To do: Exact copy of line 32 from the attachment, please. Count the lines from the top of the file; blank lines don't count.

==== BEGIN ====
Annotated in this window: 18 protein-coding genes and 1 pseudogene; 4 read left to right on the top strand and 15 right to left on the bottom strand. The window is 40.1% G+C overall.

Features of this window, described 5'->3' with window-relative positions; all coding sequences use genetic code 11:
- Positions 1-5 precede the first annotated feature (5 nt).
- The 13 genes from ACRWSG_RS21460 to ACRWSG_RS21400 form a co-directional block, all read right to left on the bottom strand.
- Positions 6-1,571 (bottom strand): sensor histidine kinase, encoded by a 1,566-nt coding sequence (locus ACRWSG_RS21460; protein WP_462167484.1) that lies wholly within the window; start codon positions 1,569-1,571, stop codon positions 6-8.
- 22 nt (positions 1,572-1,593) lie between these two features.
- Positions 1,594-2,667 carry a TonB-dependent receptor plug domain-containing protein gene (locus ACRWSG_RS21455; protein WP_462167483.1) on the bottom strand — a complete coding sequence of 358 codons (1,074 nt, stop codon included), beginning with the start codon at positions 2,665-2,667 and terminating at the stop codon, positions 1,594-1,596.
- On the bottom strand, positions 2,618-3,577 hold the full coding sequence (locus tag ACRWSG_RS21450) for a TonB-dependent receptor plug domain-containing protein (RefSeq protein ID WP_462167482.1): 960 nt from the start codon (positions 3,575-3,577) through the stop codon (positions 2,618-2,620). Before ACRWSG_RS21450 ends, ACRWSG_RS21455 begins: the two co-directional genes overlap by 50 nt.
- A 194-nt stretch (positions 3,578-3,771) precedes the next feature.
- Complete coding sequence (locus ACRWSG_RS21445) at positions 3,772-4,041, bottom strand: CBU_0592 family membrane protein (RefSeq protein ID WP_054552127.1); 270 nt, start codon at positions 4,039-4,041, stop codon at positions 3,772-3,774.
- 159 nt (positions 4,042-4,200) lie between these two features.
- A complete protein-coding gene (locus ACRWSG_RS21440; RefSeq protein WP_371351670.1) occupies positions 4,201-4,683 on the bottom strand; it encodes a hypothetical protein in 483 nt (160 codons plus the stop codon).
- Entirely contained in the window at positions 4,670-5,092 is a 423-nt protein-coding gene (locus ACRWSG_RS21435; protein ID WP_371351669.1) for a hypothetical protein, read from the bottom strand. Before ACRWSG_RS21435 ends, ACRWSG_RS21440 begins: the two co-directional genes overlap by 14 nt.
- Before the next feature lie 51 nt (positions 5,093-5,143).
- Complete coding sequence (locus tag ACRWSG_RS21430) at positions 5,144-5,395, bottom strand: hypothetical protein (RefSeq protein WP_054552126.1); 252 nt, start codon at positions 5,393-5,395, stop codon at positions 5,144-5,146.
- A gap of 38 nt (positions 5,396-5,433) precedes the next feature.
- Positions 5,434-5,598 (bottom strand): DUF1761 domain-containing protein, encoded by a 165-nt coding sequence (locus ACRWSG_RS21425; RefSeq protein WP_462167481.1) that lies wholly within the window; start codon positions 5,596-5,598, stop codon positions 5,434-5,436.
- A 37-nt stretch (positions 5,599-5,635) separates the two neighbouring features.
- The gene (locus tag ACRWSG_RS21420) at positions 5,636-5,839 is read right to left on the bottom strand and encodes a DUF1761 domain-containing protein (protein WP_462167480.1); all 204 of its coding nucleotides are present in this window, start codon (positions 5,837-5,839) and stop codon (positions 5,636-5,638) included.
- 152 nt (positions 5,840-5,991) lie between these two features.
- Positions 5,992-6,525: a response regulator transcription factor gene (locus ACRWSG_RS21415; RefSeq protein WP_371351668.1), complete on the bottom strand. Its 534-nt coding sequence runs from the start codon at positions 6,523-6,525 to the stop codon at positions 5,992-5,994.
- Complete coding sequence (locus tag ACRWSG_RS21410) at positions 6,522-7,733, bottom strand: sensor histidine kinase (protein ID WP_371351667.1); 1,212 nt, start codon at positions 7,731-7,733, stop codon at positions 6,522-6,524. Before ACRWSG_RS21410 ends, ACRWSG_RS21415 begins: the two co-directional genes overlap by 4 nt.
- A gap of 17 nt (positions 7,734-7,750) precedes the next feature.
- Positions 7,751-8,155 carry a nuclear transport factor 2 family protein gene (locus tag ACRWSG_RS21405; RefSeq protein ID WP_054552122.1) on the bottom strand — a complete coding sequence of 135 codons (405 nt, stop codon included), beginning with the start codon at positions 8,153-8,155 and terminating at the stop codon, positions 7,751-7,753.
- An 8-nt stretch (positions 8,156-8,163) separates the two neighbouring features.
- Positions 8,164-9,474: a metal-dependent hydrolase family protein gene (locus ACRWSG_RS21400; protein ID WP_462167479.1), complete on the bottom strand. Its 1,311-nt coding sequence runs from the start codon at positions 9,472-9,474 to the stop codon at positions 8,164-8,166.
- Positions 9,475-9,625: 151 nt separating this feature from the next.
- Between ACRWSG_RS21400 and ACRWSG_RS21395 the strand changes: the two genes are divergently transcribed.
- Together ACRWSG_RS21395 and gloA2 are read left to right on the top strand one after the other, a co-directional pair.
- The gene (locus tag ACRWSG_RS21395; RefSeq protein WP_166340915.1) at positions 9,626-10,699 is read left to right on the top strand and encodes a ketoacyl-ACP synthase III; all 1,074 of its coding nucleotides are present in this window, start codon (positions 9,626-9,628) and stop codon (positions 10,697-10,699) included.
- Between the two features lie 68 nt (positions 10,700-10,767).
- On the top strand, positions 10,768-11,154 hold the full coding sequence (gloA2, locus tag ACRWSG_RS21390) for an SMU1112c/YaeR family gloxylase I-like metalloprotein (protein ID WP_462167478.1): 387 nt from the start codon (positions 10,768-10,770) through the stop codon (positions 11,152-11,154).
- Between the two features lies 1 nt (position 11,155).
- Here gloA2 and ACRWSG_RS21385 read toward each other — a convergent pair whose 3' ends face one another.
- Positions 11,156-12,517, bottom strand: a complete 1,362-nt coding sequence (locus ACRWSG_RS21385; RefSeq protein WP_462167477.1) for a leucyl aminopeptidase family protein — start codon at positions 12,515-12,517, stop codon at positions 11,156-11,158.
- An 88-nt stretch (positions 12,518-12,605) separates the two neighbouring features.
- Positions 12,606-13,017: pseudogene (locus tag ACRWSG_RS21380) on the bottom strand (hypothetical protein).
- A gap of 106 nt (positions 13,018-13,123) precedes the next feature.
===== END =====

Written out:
- On the top strand, positions 10,768-11,154 hold the full coding sequence (gloA2, locus tag ACRWSG_RS21390) for an SMU1112c/YaeR family gloxylase I-like metalloprotein (protein ID WP_462167478.1): 387 nt from the start codon (positions 10,768-10,770) through the stop codon (positions 11,152-11,154).